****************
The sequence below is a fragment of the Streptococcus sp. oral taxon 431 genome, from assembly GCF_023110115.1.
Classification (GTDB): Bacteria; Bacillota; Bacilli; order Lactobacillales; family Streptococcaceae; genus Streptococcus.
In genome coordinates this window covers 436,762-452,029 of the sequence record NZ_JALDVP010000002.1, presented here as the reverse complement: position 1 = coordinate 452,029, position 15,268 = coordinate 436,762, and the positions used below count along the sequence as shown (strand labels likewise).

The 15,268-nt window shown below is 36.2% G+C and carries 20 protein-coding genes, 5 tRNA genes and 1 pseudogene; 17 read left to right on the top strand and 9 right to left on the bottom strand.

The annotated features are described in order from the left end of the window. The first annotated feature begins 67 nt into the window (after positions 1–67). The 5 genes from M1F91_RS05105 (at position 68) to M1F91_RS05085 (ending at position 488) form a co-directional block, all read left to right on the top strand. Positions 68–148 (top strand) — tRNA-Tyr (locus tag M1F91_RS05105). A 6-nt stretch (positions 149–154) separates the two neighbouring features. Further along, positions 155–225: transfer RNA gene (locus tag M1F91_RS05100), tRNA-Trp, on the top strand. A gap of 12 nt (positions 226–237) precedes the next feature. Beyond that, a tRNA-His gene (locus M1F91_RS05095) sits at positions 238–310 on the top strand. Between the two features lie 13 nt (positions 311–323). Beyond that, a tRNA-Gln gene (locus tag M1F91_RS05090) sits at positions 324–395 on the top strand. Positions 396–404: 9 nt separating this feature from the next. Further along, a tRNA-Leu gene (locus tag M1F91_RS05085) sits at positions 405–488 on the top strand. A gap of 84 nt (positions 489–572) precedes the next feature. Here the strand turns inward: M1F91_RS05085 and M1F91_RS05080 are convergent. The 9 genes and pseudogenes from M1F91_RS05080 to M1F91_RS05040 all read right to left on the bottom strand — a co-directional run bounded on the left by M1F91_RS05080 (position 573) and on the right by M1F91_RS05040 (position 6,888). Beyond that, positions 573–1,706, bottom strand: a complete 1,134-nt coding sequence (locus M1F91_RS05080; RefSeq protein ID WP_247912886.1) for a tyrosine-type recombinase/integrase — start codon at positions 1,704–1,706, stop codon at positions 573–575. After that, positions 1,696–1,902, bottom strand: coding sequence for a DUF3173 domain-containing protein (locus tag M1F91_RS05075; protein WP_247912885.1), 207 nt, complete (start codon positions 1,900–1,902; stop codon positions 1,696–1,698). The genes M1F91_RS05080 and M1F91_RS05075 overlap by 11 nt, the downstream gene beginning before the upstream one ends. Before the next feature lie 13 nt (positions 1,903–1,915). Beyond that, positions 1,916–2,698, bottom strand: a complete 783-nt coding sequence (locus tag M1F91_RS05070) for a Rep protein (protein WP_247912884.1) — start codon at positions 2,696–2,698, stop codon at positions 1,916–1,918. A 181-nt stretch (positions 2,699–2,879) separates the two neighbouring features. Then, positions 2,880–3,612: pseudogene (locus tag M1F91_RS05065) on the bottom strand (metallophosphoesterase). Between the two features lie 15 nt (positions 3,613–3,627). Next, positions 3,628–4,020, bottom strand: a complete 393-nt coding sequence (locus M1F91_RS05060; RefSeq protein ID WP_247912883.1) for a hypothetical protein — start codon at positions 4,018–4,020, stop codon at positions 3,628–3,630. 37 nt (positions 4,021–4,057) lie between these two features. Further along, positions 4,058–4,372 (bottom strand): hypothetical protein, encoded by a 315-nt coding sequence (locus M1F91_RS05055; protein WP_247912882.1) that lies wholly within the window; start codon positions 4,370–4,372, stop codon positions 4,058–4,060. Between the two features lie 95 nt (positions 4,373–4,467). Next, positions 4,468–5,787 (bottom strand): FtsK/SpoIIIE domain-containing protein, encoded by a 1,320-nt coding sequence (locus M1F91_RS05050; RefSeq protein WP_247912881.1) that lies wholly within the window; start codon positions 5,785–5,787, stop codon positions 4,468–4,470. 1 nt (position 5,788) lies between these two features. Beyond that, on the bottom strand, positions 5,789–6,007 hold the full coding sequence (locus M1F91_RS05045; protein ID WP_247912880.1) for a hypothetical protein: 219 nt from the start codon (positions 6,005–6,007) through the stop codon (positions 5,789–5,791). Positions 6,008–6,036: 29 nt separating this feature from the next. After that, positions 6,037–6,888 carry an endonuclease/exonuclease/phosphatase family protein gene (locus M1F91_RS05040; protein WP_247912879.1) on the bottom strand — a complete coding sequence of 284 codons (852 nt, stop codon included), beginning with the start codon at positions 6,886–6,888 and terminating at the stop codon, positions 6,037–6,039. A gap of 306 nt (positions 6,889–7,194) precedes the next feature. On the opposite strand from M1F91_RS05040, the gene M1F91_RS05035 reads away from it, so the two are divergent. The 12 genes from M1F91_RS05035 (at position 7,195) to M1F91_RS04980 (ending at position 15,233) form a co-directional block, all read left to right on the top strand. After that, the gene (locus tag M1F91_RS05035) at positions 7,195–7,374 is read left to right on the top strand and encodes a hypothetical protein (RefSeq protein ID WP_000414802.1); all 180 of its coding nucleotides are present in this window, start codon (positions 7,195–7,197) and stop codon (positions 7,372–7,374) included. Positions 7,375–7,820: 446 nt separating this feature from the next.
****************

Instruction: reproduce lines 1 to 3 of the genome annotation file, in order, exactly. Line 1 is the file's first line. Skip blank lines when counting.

The sequence below is a fragment of the Streptococcus sp. oral taxon 431 genome, from assembly GCF_023110115.1.
Classification (GTDB): Bacteria; Bacillota; Bacilli; order Lactobacillales; family Streptococcaceae; genus Streptococcus.
In genome coordinates this window covers 436,762-452,029 of the sequence record NZ_JALDVP010000002.1, presented here as the reverse complement: position 1 = coordinate 452,029, position 15,268 = coordinate 436,762, and the positions used below count along the sequence as shown (strand labels likewise).